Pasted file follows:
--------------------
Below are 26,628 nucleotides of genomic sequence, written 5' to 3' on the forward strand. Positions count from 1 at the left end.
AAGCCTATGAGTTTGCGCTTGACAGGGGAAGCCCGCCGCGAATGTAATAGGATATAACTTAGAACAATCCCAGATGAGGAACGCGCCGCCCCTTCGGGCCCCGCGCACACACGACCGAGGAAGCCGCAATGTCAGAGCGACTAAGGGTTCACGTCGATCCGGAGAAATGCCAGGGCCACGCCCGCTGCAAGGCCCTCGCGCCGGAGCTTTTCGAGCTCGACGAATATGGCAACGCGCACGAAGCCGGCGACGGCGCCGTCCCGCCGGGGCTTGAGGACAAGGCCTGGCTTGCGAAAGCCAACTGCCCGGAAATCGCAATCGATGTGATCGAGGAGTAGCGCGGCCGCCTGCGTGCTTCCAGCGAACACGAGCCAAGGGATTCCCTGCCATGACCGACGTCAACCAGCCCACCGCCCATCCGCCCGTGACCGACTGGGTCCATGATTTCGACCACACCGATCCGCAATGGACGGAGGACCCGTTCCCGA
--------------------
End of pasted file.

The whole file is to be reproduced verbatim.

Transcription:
Below are 26,628 nucleotides of genomic sequence, written 5' to 3' on the forward strand. Positions count from 1 at the left end.
AAGCCTATGAGTTTGCGCTTGACAGGGGAAGCCCGCCGCGAATGTAATAGGATATAACTTAGAACAATCCCAGATGAGGAACGCGCCGCCCCTTCGGGCCCCGCGCACACACGACCGAGGAAGCCGCAATGTCAGAGCGACTAAGGGTTCACGTCGATCCGGAGAAATGCCAGGGCCACGCCCGCTGCAAGGCCCTCGCGCCGGAGCTTTTCGAGCTCGACGAATATGGCAACGCGCACGAAGCCGGCGACGGCGCCGTCCCGCCGGGGCTTGAGGACAAGGCCTGGCTTGCGAAAGCCAACTGCCCGGAAATCGCAATCGATGTGATCGAGGAGTAGCGCGGCCGCCTGCGTGCTTCCAGCGAACACGAGCCAAGGGATTCCCTGCCATGACCGACGTCAACCAGCCCACCGCCCATCCGCCCGTGACCGACTGGGTCCATGATTTCGACCACACCGATCCGCAATGGACGGAGGACCCGTTCCCGA